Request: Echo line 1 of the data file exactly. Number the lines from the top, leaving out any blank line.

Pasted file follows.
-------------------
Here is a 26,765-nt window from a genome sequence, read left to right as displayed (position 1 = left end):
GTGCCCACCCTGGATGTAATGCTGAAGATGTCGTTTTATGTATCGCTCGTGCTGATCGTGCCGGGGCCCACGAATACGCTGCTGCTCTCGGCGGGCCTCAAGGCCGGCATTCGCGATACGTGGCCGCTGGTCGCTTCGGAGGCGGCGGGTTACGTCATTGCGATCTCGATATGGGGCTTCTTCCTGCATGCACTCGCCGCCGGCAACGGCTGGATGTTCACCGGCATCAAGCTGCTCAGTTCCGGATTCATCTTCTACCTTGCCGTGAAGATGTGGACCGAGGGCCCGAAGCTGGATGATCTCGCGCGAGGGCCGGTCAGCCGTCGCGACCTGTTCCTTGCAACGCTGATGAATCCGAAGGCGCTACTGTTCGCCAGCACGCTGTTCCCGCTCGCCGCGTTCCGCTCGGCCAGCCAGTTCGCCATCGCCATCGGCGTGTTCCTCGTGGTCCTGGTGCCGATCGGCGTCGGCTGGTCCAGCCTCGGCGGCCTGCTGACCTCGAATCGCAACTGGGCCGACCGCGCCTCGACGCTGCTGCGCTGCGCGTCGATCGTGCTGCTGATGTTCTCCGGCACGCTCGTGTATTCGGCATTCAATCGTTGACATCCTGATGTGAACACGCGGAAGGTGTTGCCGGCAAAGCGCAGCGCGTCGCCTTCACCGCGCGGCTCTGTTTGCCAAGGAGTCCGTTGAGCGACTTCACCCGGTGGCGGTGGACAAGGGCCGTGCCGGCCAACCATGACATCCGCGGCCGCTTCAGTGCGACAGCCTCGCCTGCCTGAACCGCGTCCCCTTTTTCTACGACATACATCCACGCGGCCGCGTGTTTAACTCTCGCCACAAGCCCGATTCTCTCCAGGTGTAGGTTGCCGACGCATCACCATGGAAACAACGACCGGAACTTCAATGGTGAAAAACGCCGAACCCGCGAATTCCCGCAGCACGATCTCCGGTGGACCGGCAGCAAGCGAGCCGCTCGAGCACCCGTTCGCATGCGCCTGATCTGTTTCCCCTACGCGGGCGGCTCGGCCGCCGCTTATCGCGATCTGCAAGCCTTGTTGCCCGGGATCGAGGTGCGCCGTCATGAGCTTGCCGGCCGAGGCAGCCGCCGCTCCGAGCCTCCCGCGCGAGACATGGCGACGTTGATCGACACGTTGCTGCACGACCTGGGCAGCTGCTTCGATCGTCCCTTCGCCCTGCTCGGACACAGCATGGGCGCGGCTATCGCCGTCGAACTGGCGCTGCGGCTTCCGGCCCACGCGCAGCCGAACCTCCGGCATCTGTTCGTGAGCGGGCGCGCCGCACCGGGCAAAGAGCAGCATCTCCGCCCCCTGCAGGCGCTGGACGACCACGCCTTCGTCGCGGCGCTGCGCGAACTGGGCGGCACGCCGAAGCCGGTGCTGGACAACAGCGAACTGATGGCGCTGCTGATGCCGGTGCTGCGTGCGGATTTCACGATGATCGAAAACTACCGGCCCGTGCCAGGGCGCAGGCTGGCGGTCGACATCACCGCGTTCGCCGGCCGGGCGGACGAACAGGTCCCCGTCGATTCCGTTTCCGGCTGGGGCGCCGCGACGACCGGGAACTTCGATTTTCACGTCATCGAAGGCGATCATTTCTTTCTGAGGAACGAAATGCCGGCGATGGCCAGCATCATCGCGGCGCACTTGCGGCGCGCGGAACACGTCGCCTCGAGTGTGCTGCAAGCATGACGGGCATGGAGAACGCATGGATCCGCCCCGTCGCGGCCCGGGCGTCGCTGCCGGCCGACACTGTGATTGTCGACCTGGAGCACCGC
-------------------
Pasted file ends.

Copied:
Here is a 26,765-nt window from a genome sequence, read left to right as displayed (position 1 = left end):